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Environmentalists, Lawmakers Trying New Tack to Keep Out Fracking Waste

A new bill would prevent many of the chemicals in fracking wastewater from being treated in state, rather than outlawing the waste itself

fracking waste
Fracking waste being dumped into holding pool.

Having failed -- so far -- to ban the disposal of fracking wastewater in New Jersey, the state is looking at dealing with the issue by tightening conditions when the material is disposed here.

A bill, held up for further consideration by the Senate Environment and Energy Committee yesterday, is the latest dispute to emerge over the extraction of abundant new supplies of natural gas in neighboring states and what to do with the waste generated from such drilling.

The process, known as hydraulic fracturing or fracking, involves the injection of huge amounts of water and smaller amounts of toxic chemicals and sand to break up the dense shale formations to access the natural gas. The plentiful supplies of gas from the formations have helped lower heating and electricity bills for both residents and businesses.

But environmentalists and others worry that the waste produced by fracking threatens public drinking-water supplies. That led the Legislature on two occasions to pass bills that would ban the disposal of such waste -- both vetoed by Gov. Chris Christie. He said the bills were unconstitutional.

Sen. Diane Allen (R-Burlington), the sponsor of a bill (S-2334) to analyze and regulate the disposal of such waste, is trying a different tack than an outright ban. Her measure would protect the public from many of the chemicals in the waste stream already being disposed of here, she said.

“This is an attempt to deal with it,’’ Allen said by requiring analysis of the waste before being accepted by a disposal facility. “We don’t know all of the things in fracking waste. It’s hard to regulate it when you don’t know what’s in it.’’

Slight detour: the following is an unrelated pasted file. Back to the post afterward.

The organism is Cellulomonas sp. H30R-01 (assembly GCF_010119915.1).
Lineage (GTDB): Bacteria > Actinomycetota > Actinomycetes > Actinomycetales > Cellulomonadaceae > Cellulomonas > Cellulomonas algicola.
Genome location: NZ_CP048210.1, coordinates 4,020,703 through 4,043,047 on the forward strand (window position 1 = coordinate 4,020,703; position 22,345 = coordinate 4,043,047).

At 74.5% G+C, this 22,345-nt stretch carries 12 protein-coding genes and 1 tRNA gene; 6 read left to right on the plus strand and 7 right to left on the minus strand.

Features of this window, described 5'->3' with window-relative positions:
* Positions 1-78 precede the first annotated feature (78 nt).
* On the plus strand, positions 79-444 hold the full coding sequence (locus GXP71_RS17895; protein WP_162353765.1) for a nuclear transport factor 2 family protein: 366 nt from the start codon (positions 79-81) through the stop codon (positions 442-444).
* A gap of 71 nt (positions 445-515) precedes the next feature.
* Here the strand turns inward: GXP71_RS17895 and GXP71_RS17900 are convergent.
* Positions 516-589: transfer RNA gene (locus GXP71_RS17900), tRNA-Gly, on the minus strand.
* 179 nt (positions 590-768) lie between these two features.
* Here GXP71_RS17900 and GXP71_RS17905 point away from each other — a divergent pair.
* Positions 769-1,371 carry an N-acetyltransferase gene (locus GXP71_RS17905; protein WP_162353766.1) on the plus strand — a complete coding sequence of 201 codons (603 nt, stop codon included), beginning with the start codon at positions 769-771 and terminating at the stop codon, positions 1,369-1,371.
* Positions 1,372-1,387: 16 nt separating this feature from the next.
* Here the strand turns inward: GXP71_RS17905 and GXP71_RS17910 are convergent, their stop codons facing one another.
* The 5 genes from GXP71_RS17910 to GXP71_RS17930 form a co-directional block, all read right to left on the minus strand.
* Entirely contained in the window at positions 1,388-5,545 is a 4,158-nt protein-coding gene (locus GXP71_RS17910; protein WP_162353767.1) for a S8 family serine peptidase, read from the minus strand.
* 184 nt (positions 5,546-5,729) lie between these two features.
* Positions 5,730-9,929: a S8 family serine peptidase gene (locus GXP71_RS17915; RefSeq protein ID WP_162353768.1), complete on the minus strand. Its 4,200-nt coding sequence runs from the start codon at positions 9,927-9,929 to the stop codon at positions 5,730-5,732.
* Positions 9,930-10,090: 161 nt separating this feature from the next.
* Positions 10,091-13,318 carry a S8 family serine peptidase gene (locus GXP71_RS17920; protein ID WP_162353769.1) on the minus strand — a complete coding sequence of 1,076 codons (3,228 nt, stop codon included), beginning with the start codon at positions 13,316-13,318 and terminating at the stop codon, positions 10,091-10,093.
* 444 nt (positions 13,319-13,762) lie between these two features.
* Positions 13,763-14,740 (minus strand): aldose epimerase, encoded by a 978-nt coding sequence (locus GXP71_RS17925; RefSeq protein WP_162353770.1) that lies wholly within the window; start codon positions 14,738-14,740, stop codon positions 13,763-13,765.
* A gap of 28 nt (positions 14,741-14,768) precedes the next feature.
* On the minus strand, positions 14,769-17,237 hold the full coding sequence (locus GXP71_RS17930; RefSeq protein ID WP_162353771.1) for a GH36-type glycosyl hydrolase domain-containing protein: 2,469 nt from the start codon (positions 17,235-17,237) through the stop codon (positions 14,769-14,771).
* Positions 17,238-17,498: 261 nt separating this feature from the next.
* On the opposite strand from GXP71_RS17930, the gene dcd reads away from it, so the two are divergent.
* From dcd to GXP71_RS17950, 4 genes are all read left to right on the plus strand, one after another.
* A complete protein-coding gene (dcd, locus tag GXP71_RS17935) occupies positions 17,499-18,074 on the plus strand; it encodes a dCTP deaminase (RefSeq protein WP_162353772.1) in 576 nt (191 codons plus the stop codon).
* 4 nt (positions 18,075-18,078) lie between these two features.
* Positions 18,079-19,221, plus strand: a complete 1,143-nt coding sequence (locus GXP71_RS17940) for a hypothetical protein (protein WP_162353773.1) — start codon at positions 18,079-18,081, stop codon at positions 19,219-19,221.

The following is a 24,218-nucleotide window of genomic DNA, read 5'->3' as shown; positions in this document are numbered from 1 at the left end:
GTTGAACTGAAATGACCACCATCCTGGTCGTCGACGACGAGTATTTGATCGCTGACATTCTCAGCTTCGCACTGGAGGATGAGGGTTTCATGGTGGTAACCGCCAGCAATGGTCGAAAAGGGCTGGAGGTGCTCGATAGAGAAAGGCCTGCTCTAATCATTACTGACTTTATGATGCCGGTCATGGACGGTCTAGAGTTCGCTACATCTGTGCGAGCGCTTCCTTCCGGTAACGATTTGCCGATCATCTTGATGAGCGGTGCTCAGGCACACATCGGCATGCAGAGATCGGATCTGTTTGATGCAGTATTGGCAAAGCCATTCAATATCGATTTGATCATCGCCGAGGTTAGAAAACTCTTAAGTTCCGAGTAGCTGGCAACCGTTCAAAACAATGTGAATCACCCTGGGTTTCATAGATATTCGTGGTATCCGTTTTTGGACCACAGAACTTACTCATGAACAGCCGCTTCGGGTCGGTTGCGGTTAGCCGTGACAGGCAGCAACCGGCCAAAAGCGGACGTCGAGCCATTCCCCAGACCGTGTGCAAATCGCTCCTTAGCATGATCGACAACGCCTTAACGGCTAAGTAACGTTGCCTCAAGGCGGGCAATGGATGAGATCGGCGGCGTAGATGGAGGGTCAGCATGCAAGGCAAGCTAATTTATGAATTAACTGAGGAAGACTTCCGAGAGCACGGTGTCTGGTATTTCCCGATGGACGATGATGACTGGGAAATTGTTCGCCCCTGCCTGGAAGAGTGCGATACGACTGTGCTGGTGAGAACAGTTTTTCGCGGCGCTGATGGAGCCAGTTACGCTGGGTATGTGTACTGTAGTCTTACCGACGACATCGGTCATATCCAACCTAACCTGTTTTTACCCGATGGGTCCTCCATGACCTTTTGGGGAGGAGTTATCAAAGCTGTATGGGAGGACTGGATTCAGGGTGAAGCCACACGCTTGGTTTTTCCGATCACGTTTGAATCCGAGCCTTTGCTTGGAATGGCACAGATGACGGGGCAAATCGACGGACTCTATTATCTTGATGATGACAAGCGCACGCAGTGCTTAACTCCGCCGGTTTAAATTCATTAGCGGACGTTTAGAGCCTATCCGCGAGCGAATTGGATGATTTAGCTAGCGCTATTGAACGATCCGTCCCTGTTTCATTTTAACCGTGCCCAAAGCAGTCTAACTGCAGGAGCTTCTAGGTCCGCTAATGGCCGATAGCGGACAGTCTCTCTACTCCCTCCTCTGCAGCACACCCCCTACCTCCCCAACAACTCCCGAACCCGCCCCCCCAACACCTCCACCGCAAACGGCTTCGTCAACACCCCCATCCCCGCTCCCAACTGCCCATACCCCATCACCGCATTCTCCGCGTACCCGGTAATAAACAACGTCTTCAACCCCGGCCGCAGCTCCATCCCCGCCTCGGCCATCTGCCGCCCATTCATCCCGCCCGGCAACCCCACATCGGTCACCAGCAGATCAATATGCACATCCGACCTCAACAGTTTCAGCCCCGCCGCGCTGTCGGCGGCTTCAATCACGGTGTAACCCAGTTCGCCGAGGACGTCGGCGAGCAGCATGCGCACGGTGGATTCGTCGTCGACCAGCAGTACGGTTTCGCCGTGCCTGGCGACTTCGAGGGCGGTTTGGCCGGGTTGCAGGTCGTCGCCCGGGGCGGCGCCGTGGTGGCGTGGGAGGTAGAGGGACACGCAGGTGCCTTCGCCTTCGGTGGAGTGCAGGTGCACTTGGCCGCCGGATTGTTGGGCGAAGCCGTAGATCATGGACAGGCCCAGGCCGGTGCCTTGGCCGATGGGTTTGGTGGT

Sen. Chris “Kip’’ Bateman (R-Somerset), who sponsored the ban on disposing such waste, disagreed with the strategy suggested by Allen. “I’d like to pursue an override,’’ said Batman, referring to Christie’s latest veto. “We should ban it.’’

Environmentalists shared that sentiment. They argued regulation of the waste could sidetrack efforts to enact such ban while questioning how effective the state’s efforts to oversee such disposal would be.

“How can you trust the DEP (Department of Environmental Protection) to write the regulations?’’ asked Jeff Tittel, director of the New Jersey Sierra Club. He noted that the state agency has been slow to write regulations for various new laws while rolling back environmental safeguards in other programs at the same time.

Jim Walsh of Food & Water Watch also said the bill was misguided. “There’s no way to safely regulate this waste,’’ he said. “So why try?’’

However, industry lobbyists said the department already has the authority to regulate the discharge of wastewater.

“No one can discharge without getting a permit,’’ said Hal Bozarth, executive director of the Chemistry Industry Council. “We have in the department [the ability] to do the right thing in most cases.’’

But Tittel noted that there is a loophole in federal law, which exempts fracking from complying with certain environmental regulations. A new state law regulating the disposal of fracking waste could be preempted by the loophole, he said.

In holding the bill, Sen. Bob Smith (D-Middlesex), the chairman of the committee, asked a DEP representative to come back to lawmakers with its recommendations on the bill.

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